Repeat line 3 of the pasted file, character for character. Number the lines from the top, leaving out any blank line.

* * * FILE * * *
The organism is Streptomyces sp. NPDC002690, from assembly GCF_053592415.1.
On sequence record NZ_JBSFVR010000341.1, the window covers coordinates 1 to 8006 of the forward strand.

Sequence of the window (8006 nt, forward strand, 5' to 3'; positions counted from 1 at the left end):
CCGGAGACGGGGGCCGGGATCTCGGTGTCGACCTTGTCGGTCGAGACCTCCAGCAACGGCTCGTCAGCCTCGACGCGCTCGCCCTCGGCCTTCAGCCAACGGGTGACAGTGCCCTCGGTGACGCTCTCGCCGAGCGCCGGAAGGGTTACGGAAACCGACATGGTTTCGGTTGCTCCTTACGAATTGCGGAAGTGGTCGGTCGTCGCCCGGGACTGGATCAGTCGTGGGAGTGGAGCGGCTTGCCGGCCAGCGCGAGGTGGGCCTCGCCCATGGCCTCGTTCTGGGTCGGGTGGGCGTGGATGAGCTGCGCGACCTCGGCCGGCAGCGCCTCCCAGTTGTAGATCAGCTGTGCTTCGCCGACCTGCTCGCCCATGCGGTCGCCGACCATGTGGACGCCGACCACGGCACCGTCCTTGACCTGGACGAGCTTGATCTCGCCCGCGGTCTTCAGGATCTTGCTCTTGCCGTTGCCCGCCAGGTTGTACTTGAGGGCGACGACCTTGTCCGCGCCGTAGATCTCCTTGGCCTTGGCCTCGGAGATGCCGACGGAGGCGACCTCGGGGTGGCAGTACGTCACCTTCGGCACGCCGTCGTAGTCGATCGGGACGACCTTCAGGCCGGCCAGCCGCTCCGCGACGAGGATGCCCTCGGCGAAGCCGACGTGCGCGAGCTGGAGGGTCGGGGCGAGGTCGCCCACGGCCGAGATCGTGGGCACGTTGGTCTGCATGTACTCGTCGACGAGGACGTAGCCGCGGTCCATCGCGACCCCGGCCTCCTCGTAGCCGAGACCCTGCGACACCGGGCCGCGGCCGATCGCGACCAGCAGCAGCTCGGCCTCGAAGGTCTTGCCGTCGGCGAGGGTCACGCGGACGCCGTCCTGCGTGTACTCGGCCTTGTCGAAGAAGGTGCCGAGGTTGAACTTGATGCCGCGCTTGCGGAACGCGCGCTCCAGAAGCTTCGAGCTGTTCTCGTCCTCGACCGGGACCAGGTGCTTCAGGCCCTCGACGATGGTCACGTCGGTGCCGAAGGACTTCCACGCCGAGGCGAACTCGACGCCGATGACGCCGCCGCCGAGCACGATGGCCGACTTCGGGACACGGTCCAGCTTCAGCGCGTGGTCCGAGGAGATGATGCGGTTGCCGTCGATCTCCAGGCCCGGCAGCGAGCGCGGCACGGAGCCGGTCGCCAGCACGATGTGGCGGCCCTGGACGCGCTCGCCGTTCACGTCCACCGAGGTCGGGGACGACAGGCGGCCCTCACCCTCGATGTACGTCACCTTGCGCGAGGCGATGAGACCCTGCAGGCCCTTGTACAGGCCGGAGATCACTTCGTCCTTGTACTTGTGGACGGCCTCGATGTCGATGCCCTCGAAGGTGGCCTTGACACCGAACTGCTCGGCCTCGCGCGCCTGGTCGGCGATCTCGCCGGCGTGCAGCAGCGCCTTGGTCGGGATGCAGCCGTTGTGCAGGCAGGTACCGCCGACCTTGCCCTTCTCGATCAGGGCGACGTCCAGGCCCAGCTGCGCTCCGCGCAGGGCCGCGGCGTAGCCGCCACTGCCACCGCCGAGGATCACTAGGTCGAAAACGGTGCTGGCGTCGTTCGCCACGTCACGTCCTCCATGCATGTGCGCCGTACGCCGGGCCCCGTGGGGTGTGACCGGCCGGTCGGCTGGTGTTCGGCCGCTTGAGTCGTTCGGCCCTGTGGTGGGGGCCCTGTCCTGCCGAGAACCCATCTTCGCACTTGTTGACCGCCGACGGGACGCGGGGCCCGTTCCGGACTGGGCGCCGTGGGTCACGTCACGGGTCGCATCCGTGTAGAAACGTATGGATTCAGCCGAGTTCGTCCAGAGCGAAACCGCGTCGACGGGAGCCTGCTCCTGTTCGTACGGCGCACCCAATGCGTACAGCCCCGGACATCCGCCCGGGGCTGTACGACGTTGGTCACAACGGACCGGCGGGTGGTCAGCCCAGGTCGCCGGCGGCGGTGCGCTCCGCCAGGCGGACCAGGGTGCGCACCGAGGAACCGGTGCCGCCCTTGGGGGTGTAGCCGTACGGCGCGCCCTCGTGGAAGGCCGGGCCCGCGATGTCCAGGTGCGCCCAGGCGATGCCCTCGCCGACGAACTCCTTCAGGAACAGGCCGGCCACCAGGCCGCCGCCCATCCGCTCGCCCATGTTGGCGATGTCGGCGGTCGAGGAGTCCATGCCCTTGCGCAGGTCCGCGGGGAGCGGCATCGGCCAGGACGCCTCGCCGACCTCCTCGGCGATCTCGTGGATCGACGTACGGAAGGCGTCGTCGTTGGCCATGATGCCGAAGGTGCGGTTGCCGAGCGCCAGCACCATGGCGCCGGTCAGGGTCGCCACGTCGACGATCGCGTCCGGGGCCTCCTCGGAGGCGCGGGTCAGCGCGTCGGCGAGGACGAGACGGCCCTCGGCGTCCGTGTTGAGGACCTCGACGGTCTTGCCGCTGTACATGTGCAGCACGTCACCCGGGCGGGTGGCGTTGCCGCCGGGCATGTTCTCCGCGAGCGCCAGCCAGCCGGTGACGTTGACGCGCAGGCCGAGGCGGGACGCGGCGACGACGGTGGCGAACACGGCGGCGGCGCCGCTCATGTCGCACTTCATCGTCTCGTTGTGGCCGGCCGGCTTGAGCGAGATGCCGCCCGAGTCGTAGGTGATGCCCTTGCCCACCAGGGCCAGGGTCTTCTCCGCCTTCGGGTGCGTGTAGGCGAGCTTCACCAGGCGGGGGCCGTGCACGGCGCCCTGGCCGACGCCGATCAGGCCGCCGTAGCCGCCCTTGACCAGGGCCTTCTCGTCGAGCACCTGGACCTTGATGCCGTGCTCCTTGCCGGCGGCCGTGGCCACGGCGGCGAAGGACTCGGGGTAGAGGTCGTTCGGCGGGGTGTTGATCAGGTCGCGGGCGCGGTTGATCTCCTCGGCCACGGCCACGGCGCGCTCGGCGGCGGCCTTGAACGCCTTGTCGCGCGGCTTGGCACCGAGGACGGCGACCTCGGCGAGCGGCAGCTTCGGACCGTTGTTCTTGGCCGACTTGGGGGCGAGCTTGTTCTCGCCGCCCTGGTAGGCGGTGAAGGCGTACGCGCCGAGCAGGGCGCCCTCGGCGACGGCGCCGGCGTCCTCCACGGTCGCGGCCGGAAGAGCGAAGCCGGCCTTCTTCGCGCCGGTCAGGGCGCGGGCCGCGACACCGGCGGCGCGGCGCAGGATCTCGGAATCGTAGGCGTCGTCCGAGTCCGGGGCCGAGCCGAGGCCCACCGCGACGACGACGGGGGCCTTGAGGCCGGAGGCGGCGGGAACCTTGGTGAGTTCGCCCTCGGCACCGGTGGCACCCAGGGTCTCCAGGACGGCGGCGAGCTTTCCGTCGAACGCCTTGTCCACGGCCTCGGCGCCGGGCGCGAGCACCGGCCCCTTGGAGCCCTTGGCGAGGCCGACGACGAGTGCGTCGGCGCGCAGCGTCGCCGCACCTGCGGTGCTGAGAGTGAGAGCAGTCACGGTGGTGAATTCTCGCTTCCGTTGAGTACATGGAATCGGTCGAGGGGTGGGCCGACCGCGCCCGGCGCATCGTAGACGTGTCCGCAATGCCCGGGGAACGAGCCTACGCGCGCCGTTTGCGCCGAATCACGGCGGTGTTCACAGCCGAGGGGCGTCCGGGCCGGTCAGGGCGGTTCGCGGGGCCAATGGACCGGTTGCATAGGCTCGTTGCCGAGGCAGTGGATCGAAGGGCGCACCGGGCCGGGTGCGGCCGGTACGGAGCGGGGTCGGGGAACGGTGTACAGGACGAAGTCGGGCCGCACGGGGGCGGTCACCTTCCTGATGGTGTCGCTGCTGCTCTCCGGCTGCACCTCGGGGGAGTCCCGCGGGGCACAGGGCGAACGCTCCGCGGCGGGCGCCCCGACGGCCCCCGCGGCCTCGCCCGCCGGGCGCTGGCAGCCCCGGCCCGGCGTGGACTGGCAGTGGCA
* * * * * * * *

Sequence of the window (8006 nt, forward strand, 5' to 3'; positions counted from 1 at the left end):